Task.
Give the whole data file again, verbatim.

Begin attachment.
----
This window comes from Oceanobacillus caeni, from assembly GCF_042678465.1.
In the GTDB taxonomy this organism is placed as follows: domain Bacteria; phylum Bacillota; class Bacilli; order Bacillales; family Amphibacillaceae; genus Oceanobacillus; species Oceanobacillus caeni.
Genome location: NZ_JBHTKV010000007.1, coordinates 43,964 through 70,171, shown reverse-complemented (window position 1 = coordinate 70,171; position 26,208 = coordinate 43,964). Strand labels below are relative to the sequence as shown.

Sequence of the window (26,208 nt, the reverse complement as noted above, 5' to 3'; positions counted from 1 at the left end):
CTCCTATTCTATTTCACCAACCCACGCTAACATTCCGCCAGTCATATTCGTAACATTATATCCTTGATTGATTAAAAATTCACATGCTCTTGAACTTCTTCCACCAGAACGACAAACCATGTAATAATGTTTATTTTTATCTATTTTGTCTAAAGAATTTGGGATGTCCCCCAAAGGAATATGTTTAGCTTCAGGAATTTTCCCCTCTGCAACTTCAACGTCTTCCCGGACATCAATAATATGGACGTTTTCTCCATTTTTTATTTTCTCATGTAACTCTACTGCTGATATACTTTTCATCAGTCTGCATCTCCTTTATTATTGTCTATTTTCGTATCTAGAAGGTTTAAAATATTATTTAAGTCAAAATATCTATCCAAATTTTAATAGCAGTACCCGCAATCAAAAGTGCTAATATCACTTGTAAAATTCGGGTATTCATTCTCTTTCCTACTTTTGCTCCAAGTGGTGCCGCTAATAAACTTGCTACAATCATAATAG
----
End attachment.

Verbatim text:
This window comes from Oceanobacillus caeni, from assembly GCF_042678465.1.
In the GTDB taxonomy this organism is placed as follows: domain Bacteria; phylum Bacillota; class Bacilli; order Bacillales; family Amphibacillaceae; genus Oceanobacillus; species Oceanobacillus caeni.
Genome location: NZ_JBHTKV010000007.1, coordinates 43,964 through 70,171, shown reverse-complemented (window position 1 = coordinate 70,171; position 26,208 = coordinate 43,964). Strand labels below are relative to the sequence as shown.

Sequence of the window (26,208 nt, the reverse complement as noted above, 5' to 3'; positions counted from 1 at the left end):
CTCCTATTCTATTTCACCAACCCACGCTAACATTCCGCCAGTCATATTCGTAACATTATATCCTTGATTGATTAAAAATTCACATGCTCTTGAACTTCTTCCACCAGAACGACAAACCATGTAATAATGTTTATTTTTATCTATTTTGTCTAAAGAATTTGGGATGTCCCCCAAAGGAATATGTTTAGCTTCAGGAATTTTCCCCTCTGCAACTTCAACGTCTTCCCGGACATCAATAATATGGACGTTTTCTCCATTTTTTATTTTCTCATGTAACTCTACTGCTGATATACTTTTCATCAGTCTGCATCTCCTTTATTATTGTCTATTTTCGTATCTAGAAGGTTTAAAATATTATTTAAGTCAAAATATCTATCCAAATTTTAATAGCAGTACCCGCAATCAAAAGTGCTAATATCACTTGTAAAATTCGGGTATTCATTCTCTTTCCTACTTTTGCTCCAAGTGGTGCCGCTAATAAACTTGCTACAATCATAATAG